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The Obama effect

Bruce Love is editor-in-chief (wealth) of Campden Publishing.

Leading up to the election in the US this week, a lot of family business owners I talked to were excited at the prospect of Barack Obama as president.

The need for healing and for a president that could bridge social divides has become more important than the perceived need for a president who liked to cut taxes for the wealthy.

In the end, the economic crisis helped Obama into the White House, but it is also going to be one of his major challenges for the foreseeable future. And being the one left to clean up the mess is often very tricky.

While he rode to victory on a platform of change it is quite likely that given the current economic conditions, he will be judged more on his ability to deal with the financial crisis than anything else.

Many pundits believe this is possibly the largest financial crisis that any modern president has ever had to face. Unemployment is once more on the rise, the banking sector is in tatters, the financial markets are yo-yoing, and lending is tighter than ever.

The housing market is also in its biggest decline since the Great Depression. And at the same time, exports are slowing and talk of recession is endless.

So is Obama up to the challenge?

With news that Obama had won, the dollar tanked, equities were up sharply and bonds were also up, which was a somewhat strange concept. This doesn't exactly promote a spirit of confidence. The very measured reaction to the news of the Obama victory suggests short-term concern.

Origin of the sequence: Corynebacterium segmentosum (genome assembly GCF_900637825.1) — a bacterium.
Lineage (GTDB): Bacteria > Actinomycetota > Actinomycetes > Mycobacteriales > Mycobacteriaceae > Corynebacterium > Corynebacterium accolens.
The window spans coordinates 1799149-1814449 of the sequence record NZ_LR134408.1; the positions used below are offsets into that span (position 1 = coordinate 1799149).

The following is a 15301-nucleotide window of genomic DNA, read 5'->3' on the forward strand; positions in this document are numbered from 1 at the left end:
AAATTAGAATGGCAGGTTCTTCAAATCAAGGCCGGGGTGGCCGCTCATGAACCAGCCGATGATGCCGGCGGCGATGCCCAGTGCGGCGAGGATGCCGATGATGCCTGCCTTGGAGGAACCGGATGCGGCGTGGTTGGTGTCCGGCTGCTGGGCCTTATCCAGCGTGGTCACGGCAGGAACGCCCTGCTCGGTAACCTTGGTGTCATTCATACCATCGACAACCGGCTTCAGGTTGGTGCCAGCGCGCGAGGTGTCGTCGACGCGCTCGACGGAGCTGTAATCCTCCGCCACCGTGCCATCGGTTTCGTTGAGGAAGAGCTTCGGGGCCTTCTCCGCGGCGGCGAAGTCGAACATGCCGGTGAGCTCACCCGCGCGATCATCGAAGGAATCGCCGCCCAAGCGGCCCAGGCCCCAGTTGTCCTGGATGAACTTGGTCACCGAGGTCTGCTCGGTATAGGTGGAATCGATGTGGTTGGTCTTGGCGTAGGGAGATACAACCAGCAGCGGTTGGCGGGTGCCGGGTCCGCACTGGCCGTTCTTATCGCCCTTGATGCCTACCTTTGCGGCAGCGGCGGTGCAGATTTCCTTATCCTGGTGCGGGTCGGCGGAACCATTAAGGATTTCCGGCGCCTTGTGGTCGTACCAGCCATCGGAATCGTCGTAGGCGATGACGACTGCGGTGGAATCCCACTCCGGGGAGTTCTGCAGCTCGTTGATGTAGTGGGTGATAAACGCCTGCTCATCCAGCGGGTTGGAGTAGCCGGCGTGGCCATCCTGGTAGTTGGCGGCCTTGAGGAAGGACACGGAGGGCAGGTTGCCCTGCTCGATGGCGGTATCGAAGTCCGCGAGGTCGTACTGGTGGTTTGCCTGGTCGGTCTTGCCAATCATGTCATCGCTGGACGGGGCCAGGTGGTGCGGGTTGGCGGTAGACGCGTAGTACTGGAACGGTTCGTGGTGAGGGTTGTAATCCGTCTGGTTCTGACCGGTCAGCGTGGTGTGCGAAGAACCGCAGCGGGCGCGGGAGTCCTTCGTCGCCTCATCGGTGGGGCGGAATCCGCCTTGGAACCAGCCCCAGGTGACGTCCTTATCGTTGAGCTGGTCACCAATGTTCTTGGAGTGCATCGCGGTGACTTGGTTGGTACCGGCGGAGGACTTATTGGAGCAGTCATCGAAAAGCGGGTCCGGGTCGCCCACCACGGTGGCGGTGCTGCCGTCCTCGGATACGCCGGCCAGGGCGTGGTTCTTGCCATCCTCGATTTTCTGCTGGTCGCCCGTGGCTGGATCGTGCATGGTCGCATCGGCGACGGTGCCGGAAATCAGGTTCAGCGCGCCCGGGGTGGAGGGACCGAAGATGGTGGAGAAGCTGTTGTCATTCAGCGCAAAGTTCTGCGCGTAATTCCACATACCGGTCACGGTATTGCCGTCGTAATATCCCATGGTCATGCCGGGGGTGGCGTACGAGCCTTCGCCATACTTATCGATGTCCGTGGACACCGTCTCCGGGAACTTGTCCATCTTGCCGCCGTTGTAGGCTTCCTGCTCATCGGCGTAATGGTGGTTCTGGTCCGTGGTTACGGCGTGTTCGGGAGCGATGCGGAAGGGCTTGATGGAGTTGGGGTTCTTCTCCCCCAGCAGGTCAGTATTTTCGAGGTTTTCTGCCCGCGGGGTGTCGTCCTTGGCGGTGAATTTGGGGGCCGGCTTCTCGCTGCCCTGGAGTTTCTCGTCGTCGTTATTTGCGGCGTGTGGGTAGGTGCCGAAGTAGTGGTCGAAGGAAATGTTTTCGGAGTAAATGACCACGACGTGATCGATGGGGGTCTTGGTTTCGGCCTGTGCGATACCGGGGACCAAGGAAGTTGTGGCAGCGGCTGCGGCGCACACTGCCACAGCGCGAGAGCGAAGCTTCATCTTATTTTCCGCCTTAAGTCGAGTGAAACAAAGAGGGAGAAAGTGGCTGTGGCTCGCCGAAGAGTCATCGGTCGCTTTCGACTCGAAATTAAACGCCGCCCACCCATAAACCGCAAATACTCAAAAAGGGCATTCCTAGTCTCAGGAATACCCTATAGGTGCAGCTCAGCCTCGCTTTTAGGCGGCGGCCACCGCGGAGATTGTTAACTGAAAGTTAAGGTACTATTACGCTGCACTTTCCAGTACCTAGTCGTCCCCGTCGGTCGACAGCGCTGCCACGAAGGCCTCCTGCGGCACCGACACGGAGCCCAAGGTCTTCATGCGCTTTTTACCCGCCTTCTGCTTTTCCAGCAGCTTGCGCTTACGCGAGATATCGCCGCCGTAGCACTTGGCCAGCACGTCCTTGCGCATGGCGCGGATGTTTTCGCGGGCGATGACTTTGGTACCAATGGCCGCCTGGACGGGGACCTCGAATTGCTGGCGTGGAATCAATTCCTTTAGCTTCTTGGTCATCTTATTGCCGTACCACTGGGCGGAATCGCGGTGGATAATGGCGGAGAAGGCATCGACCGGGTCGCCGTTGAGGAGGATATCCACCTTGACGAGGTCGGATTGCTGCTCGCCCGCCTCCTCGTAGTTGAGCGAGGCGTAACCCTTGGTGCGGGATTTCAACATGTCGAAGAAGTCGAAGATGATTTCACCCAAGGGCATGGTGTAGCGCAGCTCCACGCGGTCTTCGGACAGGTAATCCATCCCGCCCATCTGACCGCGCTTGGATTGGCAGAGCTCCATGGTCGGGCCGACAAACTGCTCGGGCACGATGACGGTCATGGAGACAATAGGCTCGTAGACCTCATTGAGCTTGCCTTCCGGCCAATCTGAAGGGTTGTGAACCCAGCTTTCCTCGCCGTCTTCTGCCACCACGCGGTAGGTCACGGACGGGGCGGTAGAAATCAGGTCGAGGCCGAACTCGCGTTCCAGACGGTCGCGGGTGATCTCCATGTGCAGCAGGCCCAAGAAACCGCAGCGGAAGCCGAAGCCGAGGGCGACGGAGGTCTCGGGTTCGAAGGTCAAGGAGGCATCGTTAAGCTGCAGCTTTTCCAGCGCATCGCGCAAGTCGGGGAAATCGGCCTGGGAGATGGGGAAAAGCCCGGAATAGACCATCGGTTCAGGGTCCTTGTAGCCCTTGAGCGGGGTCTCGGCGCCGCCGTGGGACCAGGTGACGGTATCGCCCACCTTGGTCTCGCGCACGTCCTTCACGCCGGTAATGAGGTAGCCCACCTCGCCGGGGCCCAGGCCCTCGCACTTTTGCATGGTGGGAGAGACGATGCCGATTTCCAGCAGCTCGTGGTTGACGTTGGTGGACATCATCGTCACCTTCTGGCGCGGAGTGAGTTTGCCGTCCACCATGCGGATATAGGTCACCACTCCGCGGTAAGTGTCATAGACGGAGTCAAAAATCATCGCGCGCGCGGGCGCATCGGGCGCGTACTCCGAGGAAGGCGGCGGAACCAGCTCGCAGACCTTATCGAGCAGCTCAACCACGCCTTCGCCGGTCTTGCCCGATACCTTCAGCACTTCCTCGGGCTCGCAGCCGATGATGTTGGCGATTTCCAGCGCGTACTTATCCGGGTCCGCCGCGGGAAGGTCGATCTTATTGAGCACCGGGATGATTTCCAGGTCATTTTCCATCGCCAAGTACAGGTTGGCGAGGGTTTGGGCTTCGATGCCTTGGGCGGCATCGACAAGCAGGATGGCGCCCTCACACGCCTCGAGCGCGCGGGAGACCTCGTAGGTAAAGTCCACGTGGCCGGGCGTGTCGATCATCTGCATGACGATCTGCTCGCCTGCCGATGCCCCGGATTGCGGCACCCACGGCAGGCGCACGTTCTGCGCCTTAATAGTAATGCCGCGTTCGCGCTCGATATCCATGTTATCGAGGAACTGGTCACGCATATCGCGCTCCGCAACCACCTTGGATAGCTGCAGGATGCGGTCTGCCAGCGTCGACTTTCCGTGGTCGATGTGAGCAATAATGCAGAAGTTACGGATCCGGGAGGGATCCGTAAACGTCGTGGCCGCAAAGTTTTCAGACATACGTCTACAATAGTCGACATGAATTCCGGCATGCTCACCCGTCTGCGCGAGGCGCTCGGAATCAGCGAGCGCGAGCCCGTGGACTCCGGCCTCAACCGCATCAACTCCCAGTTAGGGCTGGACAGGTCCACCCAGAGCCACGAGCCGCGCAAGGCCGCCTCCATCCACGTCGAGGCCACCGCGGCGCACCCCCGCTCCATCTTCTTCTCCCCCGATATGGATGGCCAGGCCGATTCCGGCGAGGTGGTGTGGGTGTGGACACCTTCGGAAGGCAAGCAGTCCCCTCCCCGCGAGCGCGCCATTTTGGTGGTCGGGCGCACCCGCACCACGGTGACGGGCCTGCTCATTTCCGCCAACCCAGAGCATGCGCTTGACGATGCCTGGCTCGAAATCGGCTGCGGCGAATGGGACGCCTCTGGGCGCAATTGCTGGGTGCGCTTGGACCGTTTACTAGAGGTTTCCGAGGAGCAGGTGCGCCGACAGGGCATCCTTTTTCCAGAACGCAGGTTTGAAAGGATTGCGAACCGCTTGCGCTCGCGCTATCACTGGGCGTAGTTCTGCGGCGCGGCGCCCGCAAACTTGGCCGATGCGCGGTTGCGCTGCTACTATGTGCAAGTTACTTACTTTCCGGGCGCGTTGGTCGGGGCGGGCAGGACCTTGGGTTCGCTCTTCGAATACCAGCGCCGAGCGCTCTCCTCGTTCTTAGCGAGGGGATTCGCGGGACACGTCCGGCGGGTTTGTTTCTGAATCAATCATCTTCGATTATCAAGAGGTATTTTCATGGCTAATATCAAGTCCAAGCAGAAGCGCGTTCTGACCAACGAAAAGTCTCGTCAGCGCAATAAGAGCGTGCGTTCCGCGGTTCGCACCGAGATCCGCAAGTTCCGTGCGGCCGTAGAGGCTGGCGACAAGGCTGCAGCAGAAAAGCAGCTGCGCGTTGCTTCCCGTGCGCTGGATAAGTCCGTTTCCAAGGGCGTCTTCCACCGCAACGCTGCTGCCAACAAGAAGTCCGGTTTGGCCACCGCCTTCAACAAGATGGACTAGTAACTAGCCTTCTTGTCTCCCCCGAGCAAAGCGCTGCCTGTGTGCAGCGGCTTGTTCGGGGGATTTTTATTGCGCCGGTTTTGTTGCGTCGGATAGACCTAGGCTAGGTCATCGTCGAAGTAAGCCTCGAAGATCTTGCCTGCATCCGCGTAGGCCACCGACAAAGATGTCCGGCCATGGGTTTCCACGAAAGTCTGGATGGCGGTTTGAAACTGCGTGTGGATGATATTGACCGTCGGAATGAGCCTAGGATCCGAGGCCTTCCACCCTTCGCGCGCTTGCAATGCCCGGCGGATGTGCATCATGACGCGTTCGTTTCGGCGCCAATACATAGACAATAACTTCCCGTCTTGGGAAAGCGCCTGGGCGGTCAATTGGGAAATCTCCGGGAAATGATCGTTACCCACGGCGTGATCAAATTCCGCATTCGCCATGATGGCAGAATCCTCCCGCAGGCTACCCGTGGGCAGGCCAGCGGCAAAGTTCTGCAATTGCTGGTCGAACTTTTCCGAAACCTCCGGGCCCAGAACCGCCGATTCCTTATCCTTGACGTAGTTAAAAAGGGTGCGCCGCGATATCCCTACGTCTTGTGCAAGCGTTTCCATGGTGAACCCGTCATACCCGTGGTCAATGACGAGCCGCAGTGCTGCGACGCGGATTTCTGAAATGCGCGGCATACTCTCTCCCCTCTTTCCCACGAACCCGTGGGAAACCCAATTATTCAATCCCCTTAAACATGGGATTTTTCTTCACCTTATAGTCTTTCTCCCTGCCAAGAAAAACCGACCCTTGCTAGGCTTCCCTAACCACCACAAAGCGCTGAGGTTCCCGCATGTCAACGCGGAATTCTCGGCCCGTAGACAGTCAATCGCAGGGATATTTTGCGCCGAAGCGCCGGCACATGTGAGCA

In the bigger picture, of course, we are looking at the starting point of a new era in market history and we will have plenty of time to think about the consequences of a new Democratic president with strong majorities in both house of Congress. This is a very different environment than the one under Clinton, for example, whose initiatives were hampered by Republican lawmakers for most of his presidency.

With a population suffering and looking for change and one political party clearly in power, it is obvious that policy response will be a pivotal input in trading and investment opportunities for at least the next two years until the midterm elections of 2010.

Should there be more capital injections financial firms? Should troubled assets be purchased at all? How will the administration force the much-needed consolidation of banking sector so that government can withdraw support? These are very political questions that will require extreme thought and a fresh approach.

A lot will rest on Obama's choice of staff and how much he can trust their expertise. Time will tell if Obama can effect a positive outcome in these difficult time, But if it is change that America's family businesses wanted, that's exactly what America's family businesses got.

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